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Tudor Minute September 23: The Battle of Blore Heath

Today in 1459 the first major battle of the Wars of the Roses, the Battle of Blore Heath, took place. The First Battle of St Albans  took place in 1455, after which an uneasy peace held in England. Attempts at reconciliation between the houses of Lancaster and York were unsuccessful and both sides became increasingly wary of each other and by 1459 were actively recruiting armed supporters. Queen Margaret of Anjou continued to raise support for King Henry VI amongst noblemen, distributing an emblem of a silver swan to knights and squires enlisted by her personally, whilst the Yorkist command under the Duke of York was finding plenty of anti-royal support despite the severe punishment for raising arms against the king.

The Yorkist force based at Middleham Castle in Yorkshire (led by the Earl of Salisbury) needed to link up with the main Yorkist army at Ludlow Castle in Shropshire. As Salisbury marched south-west through the Midlands the queen ordered Lord Audley to intercept them.

Audley chose the barren heathland of Blore Heath to set up an ambush. On the morning of 23 September 1459 a force of some 10,000 men took up a defensive position behind a 'great hedge' on the south-western edge of Blore Heath facing the direction of Newcastle-under-Lyme to the north-east, the direction from which Salisbury was approaching.

Yorkist scouts spotted Lancastrian banners over the top of a hedge and immediately warned Salisbury. As they emerged from the woodland, the Yorkist force of some 5,000 men realized that a much larger enemy force was awaiting their arrival. Salisbury, instead of disbanding or withdrawing his army, immediately arranged his troops into battle order, just out of range of the Lancastrian archers. To secure his right flank, he arranged the supply wagons in a circular formation to provide cover to the men. Fearing a rout, Yorkist soldiers are reported to have kissed the ground beneath them, supposing that this would be the ground on which they would meet their deaths.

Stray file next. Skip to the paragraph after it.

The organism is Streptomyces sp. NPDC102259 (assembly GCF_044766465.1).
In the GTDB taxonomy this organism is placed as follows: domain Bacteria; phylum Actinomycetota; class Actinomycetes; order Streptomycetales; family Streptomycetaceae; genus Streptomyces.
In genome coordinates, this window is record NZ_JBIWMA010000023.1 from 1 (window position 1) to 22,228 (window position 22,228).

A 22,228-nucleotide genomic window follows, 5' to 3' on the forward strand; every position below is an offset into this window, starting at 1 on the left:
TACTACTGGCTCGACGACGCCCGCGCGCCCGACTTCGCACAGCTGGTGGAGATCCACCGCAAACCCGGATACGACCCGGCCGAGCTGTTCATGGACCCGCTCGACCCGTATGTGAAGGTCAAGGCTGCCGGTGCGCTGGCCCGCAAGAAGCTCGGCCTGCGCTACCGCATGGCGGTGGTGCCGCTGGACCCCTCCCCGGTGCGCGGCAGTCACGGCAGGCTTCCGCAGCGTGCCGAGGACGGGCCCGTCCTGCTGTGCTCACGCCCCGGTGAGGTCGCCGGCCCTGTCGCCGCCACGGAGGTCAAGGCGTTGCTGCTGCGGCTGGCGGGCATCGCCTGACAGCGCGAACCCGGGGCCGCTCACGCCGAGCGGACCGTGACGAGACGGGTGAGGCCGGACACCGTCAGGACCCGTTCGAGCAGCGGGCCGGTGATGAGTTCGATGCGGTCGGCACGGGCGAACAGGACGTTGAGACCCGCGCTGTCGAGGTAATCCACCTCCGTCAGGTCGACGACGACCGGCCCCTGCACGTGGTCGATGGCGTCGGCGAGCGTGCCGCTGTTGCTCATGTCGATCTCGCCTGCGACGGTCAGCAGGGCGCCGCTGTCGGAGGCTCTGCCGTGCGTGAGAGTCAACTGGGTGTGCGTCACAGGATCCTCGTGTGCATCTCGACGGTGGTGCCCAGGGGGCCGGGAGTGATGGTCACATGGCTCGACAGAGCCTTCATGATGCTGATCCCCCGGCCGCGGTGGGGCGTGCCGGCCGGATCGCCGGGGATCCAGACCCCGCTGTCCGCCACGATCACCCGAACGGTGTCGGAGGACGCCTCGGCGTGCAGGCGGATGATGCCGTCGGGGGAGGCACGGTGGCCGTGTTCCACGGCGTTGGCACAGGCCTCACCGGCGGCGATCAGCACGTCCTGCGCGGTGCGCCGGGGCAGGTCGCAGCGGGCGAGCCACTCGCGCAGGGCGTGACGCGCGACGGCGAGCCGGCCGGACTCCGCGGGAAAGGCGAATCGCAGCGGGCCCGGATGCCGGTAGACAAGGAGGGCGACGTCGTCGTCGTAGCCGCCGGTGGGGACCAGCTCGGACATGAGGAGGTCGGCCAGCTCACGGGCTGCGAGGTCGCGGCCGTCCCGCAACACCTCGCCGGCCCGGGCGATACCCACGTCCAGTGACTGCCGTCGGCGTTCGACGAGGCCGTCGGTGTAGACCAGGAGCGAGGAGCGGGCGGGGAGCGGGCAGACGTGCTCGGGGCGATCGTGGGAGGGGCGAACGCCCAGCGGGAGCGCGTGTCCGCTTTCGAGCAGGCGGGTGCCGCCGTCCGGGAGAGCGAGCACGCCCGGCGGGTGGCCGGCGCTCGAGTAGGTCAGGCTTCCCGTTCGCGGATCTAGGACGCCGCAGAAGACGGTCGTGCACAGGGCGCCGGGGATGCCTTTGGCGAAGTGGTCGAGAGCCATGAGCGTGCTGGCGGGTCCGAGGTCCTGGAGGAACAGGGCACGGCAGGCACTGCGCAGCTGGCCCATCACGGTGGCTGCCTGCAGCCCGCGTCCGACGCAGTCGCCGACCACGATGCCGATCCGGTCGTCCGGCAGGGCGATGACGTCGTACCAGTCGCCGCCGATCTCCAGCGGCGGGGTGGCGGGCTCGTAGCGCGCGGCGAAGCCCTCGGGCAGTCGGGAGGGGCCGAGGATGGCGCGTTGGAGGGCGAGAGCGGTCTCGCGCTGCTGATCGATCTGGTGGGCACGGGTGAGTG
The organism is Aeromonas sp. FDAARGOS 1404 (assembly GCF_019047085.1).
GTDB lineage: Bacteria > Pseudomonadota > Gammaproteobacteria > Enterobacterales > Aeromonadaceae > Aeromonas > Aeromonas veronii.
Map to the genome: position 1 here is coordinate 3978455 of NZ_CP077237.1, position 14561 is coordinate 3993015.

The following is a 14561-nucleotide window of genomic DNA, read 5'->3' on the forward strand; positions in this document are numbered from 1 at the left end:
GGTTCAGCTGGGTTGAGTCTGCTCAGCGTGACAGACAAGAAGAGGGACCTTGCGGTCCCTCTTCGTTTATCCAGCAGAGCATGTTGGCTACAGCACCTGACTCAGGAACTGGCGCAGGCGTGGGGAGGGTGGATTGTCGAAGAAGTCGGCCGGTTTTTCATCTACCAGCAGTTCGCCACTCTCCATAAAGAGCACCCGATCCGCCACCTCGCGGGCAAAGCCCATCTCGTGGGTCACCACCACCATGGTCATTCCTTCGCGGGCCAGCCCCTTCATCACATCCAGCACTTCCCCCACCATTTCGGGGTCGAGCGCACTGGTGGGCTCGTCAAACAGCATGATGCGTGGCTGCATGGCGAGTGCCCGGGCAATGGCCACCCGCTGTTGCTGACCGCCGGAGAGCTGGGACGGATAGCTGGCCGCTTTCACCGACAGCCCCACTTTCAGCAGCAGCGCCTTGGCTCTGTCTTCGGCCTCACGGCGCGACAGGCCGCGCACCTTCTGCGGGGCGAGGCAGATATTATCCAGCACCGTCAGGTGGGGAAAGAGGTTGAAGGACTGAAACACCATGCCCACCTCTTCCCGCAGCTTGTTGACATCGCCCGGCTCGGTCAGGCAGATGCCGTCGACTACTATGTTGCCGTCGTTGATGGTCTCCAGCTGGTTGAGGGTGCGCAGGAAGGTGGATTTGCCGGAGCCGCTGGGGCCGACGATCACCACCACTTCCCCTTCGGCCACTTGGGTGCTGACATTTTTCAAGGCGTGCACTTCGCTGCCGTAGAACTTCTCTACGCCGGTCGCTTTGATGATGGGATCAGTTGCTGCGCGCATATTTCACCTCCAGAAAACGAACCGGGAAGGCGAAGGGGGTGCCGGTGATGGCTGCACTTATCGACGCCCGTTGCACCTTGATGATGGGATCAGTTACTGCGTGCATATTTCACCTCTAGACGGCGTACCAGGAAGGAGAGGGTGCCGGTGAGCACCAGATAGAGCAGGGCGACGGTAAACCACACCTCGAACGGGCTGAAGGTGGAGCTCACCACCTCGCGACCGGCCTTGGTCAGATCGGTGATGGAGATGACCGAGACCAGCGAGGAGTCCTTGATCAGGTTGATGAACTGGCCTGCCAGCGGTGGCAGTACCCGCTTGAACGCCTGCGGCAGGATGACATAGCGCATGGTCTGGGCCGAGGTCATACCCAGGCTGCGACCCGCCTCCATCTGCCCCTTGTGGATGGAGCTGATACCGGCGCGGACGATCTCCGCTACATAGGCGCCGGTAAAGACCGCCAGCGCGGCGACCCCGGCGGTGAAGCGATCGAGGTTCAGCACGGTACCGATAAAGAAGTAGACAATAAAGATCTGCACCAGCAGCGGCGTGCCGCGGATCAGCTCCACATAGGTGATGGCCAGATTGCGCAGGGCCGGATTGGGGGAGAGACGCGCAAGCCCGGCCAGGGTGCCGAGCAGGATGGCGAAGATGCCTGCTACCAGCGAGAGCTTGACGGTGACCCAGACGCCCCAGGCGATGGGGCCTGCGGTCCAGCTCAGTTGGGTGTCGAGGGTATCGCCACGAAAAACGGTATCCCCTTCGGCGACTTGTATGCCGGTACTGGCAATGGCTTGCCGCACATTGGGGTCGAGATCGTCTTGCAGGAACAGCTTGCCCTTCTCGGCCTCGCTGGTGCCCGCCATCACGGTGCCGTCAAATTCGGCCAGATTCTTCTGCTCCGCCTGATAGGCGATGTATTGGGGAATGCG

Salisbury was aware that any attack across the brook would be suicidal, and encouraged an attack. He withdrew some of his middle-order just far enough that the Lancastrians believed them to be retreating. The Lancastrians launched a cavalry charge. After they had committed themselves, Salisbury ordered his men to turn back and catch the Lancastrians as they attempted to cross the brook. It is possible that the order for this Lancastrian charge was not given by Audley but it had the effect of turning the balance in favour of Salisbury. The charge resulted in heavy casualties for the Lancastrians.

The Lancastrians withdrew, and then made a second assault, possibly attempting to rescue casualties. This second attack was more successful with many Lancastrians crossing the brook. This led to a period of intense fighting in which Audley himself was killed.

The death of Audley meant that Lancastrian command fell to the second-in-command, Lord Dudley, who ordered an attack on foot with some 4,000 men. As this attack also failed, some 500 Lancastrians joined the enemy and began attacking their own side. At this point, all remaining Lancastrian resistance collapsed and the Yorkists had only to advance to complete the rout.

The rout continued through the night, with the Yorkists pursuing the fleeing enemy for miles across the countryside.

At least 2,000 Lancastrians were killed with the Yorkists losing nearly 1,000 men.

That’s your Tudor Minute for today. Remember you can dive deeper into life in 16th century England through the Renaissance English History Podcast at englandcast.com.